And of course a trip along the Alsace wine route is a great way to learn about Alsace wines, some of the most unique in France.

I set out recently with a friend to learn about those wines, following the Route du Vin from Marlenheim in the north to Thann in the south, stopping at random to taste wines along the way. Signs are posted at almost every vineyard, welcoming visitors; to taste is free, but we found most winemakers expected us to buy a bottle or two. We quickly learned that the region produces some truly exceptional wines.

Unlike Bordeaux wines, where the chateau name is important, or Burgundy, where the name of the village is what figures prominently on the label, it is the grape variety that marks a bottle of Alsace wine.

There are eight grape varieties grown in Alsace: the chasselas (for everyday wines), the sylvaner, the tokay (also known as the pinot gris), the pinot blanc (also called klevner or clevner), the muscat, the Gewu rztraminer, riesling and the pinot noir. You'll also find a wine called Edelzwicker, which is made from a blend of several different grapes.

Stopping along the route to taste the local wine, we eventually learned -- by repeatedly sampling the same variety in an area -- to identify the grape variety without even seeing the label on the bottle. If we were attracted by a vineyard's sign, or perhaps by the bottles in its store window, we would walk in. Sometimes there were only a few couples inside, but at other places we found busloads of tourists. Everywhere the procedure was the same: We would ask if we could taste, regular wine glasses would be set out and a bottle would be uncorked. Sometimes we were invited to see the cellar.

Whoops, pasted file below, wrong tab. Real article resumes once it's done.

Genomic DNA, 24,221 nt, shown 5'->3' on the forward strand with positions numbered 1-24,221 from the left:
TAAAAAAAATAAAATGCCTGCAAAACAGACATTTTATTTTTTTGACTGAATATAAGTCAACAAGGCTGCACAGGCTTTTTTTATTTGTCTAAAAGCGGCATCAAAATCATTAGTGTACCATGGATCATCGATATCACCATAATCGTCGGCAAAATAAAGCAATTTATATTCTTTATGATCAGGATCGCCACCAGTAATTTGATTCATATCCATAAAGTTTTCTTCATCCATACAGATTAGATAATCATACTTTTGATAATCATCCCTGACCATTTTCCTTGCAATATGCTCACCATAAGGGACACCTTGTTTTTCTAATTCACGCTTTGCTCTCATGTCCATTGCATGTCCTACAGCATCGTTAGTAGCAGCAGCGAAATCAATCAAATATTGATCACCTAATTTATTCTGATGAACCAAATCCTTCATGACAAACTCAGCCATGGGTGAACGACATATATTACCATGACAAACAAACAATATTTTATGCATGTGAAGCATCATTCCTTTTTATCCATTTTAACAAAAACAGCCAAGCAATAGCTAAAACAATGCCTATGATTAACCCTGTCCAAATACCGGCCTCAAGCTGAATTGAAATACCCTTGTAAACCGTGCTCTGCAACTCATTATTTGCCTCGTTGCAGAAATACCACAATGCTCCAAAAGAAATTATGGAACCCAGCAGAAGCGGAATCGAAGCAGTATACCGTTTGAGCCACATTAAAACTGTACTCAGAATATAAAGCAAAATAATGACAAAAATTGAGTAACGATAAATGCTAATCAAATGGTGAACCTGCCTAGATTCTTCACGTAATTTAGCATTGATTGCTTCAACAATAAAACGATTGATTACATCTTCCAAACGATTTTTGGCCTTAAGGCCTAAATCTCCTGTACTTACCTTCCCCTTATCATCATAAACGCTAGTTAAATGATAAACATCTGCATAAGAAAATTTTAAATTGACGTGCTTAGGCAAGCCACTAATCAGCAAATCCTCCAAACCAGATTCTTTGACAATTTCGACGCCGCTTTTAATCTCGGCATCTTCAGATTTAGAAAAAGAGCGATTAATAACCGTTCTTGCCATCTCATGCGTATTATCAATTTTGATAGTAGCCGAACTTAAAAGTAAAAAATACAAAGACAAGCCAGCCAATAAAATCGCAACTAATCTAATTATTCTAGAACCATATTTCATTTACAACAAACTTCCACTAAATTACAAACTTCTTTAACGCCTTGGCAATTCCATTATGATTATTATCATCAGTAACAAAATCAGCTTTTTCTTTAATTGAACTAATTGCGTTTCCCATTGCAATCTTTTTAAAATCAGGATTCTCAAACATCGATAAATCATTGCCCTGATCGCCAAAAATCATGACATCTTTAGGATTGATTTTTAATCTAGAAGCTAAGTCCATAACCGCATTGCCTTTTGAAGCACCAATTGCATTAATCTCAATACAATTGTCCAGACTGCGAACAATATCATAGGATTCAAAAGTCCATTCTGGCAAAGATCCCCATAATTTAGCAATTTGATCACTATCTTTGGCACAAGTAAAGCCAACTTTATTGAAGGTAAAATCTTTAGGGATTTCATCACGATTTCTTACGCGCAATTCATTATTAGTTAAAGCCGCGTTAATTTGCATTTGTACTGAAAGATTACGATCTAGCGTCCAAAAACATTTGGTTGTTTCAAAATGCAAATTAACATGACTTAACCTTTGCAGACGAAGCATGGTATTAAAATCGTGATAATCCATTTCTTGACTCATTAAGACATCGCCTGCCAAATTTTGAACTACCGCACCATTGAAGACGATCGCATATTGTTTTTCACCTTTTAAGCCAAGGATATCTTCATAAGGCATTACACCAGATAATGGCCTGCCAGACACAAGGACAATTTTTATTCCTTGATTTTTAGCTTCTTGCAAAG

Wines from the Alsace represent great quality for the money. Unlike the wines of Bordeaux and Burgundy, Alsatian wines haven't been discovered by the strong American market and so are still reasonably priced.

Most vineyards have a printed sheet posted listing their prices. For as little as $1.50 you can pick up a perfectly good, albeit ordinary, klevner. For between $4 and $9 you can buy good sylvaners, rieslings, pinot noirs and muscats. I paid no more than $10 a bottle for excellent 1983 Gewu rztraminers, rieslings and tokays that will be very good in 10 or 15 years. The most expensive wine in Alsace, called selection de grain noble, which is akin to a very good sauterne, sells for about $35 a bottle.

Before setting out on the wine route, we armed ourselves with maps and guides, including an indispensable book by Hubrecht Duijker called "The Wines of the Loire, Alsace and Champagne."